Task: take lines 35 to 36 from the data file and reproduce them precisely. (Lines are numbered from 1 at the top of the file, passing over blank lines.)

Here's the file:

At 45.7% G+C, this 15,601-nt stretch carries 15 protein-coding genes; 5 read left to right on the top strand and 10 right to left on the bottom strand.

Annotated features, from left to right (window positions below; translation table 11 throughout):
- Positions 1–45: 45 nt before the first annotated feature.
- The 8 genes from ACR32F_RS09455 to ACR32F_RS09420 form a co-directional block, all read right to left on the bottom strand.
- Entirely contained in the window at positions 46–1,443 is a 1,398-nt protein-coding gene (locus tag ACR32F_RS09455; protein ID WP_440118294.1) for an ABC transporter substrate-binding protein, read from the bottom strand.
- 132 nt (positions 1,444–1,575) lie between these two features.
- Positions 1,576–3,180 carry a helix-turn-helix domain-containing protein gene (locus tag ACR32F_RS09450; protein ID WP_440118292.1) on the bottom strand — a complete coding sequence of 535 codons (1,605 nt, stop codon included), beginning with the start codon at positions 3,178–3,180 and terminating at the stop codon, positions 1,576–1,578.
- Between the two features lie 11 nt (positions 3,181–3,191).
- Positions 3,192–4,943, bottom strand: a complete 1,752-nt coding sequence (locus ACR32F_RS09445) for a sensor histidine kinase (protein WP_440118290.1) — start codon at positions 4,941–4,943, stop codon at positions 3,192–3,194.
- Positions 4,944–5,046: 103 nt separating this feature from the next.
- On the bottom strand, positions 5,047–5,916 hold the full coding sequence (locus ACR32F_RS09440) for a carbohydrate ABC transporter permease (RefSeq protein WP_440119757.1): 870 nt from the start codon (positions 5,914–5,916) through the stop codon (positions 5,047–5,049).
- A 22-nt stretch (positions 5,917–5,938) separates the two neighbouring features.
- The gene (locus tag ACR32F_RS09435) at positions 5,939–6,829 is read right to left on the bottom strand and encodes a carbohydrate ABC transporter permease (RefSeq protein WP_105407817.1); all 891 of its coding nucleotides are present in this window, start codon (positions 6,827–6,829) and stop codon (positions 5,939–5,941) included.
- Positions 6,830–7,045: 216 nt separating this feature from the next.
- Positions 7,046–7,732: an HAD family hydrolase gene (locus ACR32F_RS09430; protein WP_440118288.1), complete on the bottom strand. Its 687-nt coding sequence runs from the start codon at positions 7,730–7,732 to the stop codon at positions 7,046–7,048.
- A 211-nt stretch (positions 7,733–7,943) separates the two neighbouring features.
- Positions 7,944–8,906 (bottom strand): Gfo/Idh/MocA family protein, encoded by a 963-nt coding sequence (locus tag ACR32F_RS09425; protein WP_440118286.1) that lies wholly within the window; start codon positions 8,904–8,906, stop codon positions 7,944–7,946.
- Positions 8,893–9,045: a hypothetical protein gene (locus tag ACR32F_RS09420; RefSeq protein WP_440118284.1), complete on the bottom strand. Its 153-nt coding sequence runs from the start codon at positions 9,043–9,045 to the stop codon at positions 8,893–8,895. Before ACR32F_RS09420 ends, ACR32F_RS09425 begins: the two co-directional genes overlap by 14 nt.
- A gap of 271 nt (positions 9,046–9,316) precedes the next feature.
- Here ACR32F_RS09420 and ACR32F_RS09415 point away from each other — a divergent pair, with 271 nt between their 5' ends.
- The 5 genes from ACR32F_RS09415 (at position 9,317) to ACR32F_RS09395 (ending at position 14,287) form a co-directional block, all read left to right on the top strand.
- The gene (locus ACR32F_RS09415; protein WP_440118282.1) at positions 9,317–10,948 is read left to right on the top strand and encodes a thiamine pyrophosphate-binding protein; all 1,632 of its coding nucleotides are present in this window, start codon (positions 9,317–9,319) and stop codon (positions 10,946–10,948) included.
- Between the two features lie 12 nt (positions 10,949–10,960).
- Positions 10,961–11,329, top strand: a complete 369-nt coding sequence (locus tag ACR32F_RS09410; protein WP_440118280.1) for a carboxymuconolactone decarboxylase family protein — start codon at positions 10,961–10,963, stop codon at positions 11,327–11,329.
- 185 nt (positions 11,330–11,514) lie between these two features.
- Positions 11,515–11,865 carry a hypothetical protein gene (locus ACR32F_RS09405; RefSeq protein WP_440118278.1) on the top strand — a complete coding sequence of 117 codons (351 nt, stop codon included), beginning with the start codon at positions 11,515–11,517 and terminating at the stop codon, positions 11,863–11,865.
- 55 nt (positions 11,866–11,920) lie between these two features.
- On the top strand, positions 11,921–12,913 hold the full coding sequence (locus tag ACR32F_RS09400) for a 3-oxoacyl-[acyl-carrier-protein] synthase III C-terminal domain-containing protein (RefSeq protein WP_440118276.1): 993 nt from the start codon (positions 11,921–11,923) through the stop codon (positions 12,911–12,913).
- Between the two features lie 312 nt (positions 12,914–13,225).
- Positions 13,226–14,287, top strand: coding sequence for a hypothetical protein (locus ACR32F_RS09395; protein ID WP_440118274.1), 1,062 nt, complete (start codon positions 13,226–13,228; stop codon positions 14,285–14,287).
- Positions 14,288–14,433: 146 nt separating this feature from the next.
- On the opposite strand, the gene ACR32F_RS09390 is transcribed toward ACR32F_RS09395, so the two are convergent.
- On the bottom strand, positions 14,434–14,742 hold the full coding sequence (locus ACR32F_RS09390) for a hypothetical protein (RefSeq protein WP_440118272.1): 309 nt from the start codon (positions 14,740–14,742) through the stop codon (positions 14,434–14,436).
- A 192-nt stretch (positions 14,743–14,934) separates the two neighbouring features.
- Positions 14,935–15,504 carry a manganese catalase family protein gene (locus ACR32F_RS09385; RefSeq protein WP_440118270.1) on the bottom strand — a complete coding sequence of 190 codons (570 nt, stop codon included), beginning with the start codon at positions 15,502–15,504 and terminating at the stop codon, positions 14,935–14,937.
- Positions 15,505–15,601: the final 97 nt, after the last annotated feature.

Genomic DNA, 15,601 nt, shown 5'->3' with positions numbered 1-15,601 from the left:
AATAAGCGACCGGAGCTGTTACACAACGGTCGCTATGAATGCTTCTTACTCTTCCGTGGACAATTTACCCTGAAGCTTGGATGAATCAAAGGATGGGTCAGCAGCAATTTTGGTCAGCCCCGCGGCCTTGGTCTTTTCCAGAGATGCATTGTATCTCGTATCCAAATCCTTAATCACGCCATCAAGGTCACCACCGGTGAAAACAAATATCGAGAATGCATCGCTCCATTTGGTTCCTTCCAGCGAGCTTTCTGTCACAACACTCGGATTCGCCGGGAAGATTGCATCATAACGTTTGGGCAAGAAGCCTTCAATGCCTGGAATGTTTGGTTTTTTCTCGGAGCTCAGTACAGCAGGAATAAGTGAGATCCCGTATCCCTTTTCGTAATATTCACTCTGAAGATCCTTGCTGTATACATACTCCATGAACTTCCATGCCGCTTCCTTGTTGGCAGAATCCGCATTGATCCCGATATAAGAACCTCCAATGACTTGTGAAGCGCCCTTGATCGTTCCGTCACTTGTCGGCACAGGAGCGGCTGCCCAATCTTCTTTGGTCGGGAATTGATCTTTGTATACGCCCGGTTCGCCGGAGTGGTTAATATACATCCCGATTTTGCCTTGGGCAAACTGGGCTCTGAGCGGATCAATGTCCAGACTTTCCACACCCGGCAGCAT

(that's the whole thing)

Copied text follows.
- Positions 14,935–15,504 carry a manganese catalase family protein gene (locus ACR32F_RS09385; RefSeq protein WP_440118270.1) on the bottom strand — a complete coding sequence of 190 codons (570 nt, stop codon included), beginning with the start codon at positions 15,502–15,504 and terminating at the stop codon, positions 14,935–14,937.
- Positions 15,505–15,601: the final 97 nt, after the last annotated feature.